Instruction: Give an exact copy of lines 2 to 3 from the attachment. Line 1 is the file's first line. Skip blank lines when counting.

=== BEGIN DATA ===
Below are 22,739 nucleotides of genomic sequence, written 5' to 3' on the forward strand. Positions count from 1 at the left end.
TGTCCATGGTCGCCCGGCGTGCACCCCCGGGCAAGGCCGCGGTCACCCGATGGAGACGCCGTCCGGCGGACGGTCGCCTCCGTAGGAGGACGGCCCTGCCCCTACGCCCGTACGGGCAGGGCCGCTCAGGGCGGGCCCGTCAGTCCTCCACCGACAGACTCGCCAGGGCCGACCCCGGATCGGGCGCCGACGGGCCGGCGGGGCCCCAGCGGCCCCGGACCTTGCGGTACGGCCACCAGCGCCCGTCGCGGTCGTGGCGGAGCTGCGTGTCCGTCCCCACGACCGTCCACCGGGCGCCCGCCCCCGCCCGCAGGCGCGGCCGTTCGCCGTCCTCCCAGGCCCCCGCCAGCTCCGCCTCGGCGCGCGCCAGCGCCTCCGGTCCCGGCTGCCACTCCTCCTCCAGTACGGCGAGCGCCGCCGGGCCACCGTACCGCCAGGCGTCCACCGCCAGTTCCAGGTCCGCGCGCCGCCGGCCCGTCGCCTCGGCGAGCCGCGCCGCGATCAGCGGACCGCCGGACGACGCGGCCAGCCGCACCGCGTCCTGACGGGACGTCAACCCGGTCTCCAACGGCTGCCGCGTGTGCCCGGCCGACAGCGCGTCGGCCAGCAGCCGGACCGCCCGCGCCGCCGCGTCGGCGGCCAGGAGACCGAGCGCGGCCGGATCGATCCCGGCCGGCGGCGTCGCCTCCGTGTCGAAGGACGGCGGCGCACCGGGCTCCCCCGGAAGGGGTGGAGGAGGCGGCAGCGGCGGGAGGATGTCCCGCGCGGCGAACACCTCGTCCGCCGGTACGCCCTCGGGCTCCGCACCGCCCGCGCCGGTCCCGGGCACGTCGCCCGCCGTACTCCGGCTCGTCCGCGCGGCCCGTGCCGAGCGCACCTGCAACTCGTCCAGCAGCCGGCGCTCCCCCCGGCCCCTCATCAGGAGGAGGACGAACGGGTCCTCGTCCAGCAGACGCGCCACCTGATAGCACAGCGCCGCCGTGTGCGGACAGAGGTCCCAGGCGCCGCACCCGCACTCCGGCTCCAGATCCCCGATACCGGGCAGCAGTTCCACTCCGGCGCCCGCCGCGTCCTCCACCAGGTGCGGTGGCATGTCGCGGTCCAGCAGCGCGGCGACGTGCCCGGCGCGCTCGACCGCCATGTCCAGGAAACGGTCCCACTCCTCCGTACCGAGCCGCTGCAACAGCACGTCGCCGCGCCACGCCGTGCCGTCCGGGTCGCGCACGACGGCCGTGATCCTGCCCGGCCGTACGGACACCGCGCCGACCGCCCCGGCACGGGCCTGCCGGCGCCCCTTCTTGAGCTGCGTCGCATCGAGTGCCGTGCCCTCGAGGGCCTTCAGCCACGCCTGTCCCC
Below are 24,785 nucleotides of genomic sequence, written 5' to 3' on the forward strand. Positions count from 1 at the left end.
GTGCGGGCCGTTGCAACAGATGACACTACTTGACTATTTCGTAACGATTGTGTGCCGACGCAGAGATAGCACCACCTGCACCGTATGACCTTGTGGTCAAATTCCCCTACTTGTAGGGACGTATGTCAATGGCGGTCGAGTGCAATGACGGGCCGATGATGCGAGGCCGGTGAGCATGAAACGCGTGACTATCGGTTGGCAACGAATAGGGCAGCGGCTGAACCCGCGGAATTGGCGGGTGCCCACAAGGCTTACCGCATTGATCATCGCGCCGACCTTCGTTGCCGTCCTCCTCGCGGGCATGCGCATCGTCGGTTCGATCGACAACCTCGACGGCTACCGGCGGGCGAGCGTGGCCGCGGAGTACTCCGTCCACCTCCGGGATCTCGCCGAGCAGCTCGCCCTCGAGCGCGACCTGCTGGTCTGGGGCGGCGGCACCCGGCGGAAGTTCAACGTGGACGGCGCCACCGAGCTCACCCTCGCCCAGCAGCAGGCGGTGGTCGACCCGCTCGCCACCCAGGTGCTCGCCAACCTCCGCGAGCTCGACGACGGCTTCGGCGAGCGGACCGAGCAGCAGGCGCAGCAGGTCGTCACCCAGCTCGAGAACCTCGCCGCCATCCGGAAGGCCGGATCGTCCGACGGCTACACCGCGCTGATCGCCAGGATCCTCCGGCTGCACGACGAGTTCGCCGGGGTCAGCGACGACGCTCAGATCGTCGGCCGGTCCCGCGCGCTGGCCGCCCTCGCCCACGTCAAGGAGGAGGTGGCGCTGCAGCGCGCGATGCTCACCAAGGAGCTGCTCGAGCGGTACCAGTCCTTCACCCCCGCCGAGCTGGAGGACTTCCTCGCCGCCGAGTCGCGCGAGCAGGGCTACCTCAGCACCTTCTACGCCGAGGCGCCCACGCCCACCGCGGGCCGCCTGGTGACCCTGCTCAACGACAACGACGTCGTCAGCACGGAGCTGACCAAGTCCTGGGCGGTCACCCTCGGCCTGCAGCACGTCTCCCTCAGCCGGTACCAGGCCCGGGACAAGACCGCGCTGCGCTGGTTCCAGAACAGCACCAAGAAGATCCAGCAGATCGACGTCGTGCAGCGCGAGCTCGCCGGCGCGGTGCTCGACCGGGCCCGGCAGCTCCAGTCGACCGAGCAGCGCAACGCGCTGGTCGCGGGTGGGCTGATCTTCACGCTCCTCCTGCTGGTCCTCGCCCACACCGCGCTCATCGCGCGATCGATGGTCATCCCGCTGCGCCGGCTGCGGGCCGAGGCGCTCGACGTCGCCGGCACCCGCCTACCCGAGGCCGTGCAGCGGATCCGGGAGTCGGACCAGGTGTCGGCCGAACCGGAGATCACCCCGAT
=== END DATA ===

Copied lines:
TGTCCATGGTCGCCCGGCGTGCACCCCCGGGCAAGGCCGCGGTCACCCGATGGAGACGCCGTCCGGCGGACGGTCGCCTCCGTAGGAGGACGGCCCTGCCCCTACGCCCGTACGGGCAGGGCCGCTCAGGGCGGGCCCGTCAGTCCTCCACCGACAGACTCGCCAGGGCCGACCCCGGATCGGGCGCCGACGGGCCGGCGGGGCCCCAGCGGCCCCGGACCTTGCGGTACGGCCACCAGCGCCCGTCGCGGTCGTGGCGGAGCTGCGTGTCCGTCCCCACGACCGTCCACCGGGCGCCCGCCCCCGCCCGCAGGCGCGGCCGTTCGCCGTCCTCCCAGGCCCCCGCCAGCTCCGCCTCGGCGCGCGCCAGCGCCTCCGGTCCCGGCTGCCACTCCTCCTCCAGTACGGCGAGCGCCGCCGGGCCACCGTACCGCCAGGCGTCCACCGCCAGTTCCAGGTCCGCGCGCCGCCGGCCCGTCGCCTCGGCGAGCCGCGCCGCGATCAGCGGACCGCCGGACGACGCGGCCAGCCGCACCGCGTCCTGACGGGACGTCAACCCGGTCTCCAACGGCTGCCGCGTGTGCCCGGCCGACAGCGCGTCGGCCAGCAGCCGGACCGCCCGCGCCGCCGCGTCGGCGGCCAGGAGACCGAGCGCGGCCGGATCGATCCCGGCCGGCGGCGTCGCCTCCGTGTCGAAGGACGGCGGCGCACCGGGCTCCCCCGGAAGGGGTGGAGGAGGCGGCAGCGGCGGGAGGATGTCCCGCGCGGCGAACACCTCGTCCGCCGGTACGCCCTCGGGCTCCGCACCGCCCGCGCCGGTCCCGGGCACGTCGCCCGCCGTACTCCGGCTCGTCCGCGCGGCCCGTGCCGAGCGCACCTGCAACTCGTCCAGCAGCCGGCGCTCCCCCCGGCCCCTCATCAGGAGGAGGACGAACGGGTCCTCGTCCAGCAGACGCGCCACCTGATAGCACAGCGCCGCCGTGTGCGGACAGAGGTCCCAGGCGCCGCACCCGCACTCCGGCTCCAGATCCCCGATACCGGGCAGCAGTTCCACTCCGGCGCCCGCCGCGTCCTCCACCAGGTGCGGTGGCATGTCGCGGTCCAGCAGCGCGGCGACGTGCCCGGCGCGCTCGACCGCCATGTCCAGGAAACGGTCCCACTCCTCCGTACCGAGCCGCTGCAACAGCACGTCGCCGCGCCACGCCGTGCCGTCCGGGTCGCGCACGACGGCCGTGATCCTGCCCGGCCGTACGGACACCGCGCCGACCGCCCCGGCACGGGCCTGCCGGCGCCCCTTCTTGAGCTGCGTCGCATCGAGTGCCGTGCCCTCGAGGGCCTTCAGCCACGCCTGTCCCC
Below are 24,785 nucleotides of genomic sequence, written 5' to 3' on the forward strand. Positions count from 1 at the left end.